QUESTIONHi I purchased a problem and have been looking for a solution. My deck/balcony located on 4th floor leaked into 3d floor unit and 2d floor unit.
I re-did the whole deck determined to solve this issue once and for all because building owner just kept on trying to patch. Long story it is leaking again after 6 months.
Tore deck part to trusses replaced rotted trusses and put down 3/4 ply and 1/2 inch chip board applied fiberglass on top of those lipped the fiber glass into a stainless steel drain with weep holes. Filled in the mud floor let dry grouted and tiled on top. 6 months later leaking into units.
Cut a 1' by 1' around drains. The chip board and ply underneath is completely saturated with water. Contractor is telling me it will dry out eventually and no need to tear whole deck apart to put in new "dry" wood. He suggests re-fiberglassing around the drains. Note I have 3 drains an the fiberglass failed on all 3.
Our guess is water got into the mud floor saturated it and clogged the weep holes and then over time the fiberglass separated from the drain and water got through to the wood and the rest is history. I am concerned that this will happen again if I have 3 fiberglass failures on 3 drains in 6 months.
I am being told that the fiberglass guy did not add a certain chemical to the fiberglass to allow it to adhere to stainless steel. Now that I see this all apart it makes sense to me to a waffled vapor barrier under the tile this would have kept the mud floor from getting wet. The contractor said it does not matter if the mud floor is wet the fiberglass is supposed to work.
I am working with the contractor and he is agreeing to repair everything for free but I am concerned about the soundness of the repair and the fact that water is getting into the mud floor and testing my last line of defense..THanks for your thoughts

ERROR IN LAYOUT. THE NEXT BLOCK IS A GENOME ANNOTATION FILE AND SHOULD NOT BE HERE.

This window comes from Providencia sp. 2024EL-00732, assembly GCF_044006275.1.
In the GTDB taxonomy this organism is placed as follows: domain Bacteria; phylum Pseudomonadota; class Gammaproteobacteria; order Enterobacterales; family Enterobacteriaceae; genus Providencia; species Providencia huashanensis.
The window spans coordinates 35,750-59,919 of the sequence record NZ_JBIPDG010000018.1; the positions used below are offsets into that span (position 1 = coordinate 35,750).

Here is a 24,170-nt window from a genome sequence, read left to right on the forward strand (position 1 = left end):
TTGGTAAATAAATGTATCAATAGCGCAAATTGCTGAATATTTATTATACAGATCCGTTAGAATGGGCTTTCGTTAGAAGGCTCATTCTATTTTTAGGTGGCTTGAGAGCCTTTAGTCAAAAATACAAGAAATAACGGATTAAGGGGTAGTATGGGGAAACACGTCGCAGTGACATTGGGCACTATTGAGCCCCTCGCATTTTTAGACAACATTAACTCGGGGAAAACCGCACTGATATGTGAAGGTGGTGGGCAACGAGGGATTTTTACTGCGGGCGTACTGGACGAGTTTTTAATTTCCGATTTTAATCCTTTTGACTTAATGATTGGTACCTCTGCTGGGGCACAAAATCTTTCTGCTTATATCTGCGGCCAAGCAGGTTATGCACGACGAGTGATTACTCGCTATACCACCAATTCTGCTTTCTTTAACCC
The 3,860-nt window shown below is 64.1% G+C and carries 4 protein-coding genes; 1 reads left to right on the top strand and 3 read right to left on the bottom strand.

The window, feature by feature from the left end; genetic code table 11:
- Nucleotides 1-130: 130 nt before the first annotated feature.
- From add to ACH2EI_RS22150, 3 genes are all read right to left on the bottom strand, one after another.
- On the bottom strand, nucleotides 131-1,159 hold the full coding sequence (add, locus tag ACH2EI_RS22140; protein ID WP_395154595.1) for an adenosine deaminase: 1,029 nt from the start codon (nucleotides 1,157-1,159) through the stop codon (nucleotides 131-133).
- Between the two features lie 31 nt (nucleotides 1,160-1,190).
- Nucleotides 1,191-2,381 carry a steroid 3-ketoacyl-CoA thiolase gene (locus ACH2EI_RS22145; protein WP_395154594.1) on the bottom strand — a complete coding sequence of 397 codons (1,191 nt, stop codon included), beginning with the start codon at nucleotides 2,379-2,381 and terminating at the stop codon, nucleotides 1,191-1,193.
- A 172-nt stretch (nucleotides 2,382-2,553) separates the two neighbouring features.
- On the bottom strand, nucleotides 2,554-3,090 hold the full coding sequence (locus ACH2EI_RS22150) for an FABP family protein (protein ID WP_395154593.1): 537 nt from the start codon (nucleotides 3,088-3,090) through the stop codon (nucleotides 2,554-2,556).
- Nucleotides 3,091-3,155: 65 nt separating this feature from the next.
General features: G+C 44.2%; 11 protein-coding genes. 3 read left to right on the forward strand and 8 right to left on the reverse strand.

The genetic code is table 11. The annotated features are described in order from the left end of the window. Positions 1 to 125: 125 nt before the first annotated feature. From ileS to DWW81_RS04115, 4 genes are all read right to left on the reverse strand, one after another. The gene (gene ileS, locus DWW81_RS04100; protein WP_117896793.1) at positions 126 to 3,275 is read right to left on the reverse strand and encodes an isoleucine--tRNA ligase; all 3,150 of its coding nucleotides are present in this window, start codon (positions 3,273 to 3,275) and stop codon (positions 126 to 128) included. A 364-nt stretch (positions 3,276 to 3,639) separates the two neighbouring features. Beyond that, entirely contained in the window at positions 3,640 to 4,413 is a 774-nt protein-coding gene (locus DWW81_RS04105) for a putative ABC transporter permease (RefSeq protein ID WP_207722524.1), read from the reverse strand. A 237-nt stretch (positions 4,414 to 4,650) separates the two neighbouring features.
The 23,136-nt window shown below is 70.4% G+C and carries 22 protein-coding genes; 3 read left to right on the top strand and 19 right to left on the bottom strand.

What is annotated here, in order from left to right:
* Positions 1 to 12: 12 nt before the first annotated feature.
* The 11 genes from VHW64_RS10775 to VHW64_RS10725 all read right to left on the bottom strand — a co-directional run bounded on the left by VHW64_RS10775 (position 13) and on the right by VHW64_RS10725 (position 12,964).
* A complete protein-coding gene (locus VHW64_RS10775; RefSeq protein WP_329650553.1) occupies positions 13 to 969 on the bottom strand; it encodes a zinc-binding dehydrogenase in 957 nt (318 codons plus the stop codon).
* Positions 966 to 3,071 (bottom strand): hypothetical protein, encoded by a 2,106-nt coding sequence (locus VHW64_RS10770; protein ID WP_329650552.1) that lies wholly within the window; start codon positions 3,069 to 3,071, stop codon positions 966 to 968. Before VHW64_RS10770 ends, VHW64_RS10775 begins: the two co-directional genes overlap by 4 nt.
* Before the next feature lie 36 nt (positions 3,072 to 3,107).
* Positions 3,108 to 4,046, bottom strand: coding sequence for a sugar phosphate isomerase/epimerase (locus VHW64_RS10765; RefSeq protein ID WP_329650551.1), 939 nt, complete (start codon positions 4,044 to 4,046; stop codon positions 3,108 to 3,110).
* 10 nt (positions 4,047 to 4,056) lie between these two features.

ANSWERANSWER - Exterior decks are one of the most common failures in building construction because they are normally constructed incorrectly.
When there is a failure it is normally due to compounding deficiencies rather than only one thing being wrong.
Fiberglass coatings are not normally used for waterproofing at least in the tile industry. The waterproofing layer must be sloped to a drain away from the building at a 1/4" per foot. Over occupied space there should be a primary roofing membrane first and then a secondary waterproof membrane over the mortar bed.
An exterior deck has to be constructed like a shower pan. Pre-slope the subfloor towards the outside of the house to a drain or to weep holes to allow it do drain if water gets to that point. The waterproofing must transition up the sides of the building exterior walls at least 3 inches above the tile surface.
The waterproofing can be a asphalt hot mop or it can be a sheet waterproof membrane recommended as a primary roofing membrane. It should tie into the sub-drain at the weep holes and there should be a weep hole protector over it.
Then a wire reinforced mortar bed should be applied in a dry-pack consistency at least 1.25" thick. It's surface should have the same 1/4" per foot slope to drains.
A secondary liquid applied waterproof membrane meeting ANSI A118.10 should be applied over the cured mortar bed and transition up the wall at least 3 inches above the tile surface. Use an ASTM C920 silicone sealant around all drains and other transitions.
The tile can be adhered to the membrane with a modified dry-set cement mortar (thin-set) meeting ANSI A118.4 or better. Use an ASTM C920 silicone sealant around all drains and other transitions, and within the field of tile every 8 to 12 feet.